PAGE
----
It’s not easy to find good Nordic food and, truthfully, most people wouldn’t even know what they’re looking for, but Chef Fredrik Berselius hopes that will change when he reopens Aska under a different name, in a larger space, at 47 South 5th Street. The restaurant inside of Kinfolk Studios in Williamsburg closed over a year ago, after Food & Wine named it one of the 10 best new restaurants in America and New York gave it Best Bar Food honors. We caught up with Berselius Wednesday when he successfully obtained support for a liquor license at a meeting of Brooklyn Community Board 3’s SLA Committee.
The new location is between Wythe and Kent Avenue, and now that he has more space Berselius is looking to branch out with more casual food, which was available at Aska’s bar but not the main focus of the restaurant. He told us the new space will be divided into three distinct areas, each with seating for about 35. An a la carte menu of snacks and plates to share will be served in the basement level and on the outdoor patio while the dining room will be reserved for formal dinners.
Originally from Sweden, Berselius cooks food using traditional techniques that make sense when you think about the environment they originated from. There’s a lot of pickling, smoking, aging, drying and fermenting–techniques that serve to preserve food over the course of a long winter. His cooking is about “looking at old ways of using ingredients with new glasses,” he said. He buys his vegetables himself, going several times a week to farmer’s markets in Brooklyn and Union Square.
Berselius was hesitant to share many details of the menu as it’s still a work in process, but according to the New York magazine review Aska’s six-course tasting menu ($65) included “Long Island oysters mingled Fäviken style at the bottom of a clay bowl with cucumbers, a sniff of dill, and a scoop of beef tallow,” and the bar served helpings of braised beef and two kinds of Scandinavian-style hot dogs.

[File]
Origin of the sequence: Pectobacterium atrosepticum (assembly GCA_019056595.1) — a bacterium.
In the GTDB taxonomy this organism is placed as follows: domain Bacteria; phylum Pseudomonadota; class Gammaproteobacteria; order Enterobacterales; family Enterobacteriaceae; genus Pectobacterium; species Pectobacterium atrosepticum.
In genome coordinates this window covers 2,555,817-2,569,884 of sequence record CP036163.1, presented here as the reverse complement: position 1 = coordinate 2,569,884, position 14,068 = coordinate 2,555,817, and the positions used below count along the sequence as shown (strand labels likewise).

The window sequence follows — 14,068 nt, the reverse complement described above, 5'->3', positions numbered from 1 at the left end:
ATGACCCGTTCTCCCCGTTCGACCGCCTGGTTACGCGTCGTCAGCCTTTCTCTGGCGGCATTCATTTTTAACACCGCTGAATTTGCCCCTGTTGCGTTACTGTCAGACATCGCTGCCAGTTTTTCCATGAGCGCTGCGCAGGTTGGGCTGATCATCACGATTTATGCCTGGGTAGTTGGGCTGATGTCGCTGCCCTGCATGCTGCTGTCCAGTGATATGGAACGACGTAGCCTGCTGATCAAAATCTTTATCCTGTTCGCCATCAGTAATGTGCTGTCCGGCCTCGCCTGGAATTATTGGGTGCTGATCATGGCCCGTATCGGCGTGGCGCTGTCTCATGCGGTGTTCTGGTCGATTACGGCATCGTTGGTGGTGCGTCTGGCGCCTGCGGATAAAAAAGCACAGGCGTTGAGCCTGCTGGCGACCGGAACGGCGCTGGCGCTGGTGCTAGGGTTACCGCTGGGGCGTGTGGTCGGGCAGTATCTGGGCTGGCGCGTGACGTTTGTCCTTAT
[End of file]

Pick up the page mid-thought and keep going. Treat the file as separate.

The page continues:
Berselius said he’s hurrying to finish renovations in time to open this November–ideally he’d like to get some use out of the back yard before the cold weather comes. He described the building as a mid-1800s industrial-looking building, which he said suits him just fine; he likes the old architecture and said he hopes to preserve it as much as he can.
Aska means ashes in Swedish, a name he chose for many reasons but mostly because it represents rebirth, “like after a forest fire, all the life that comes from the ground, all this life bubbling from the ashes.” He says he’s comfortable choosing a different name for his new venture, though he hasn’t decided what it will be yet. “I’m excited this time,” he said. “With a new space and new location, I feel okay about changing the name as well.”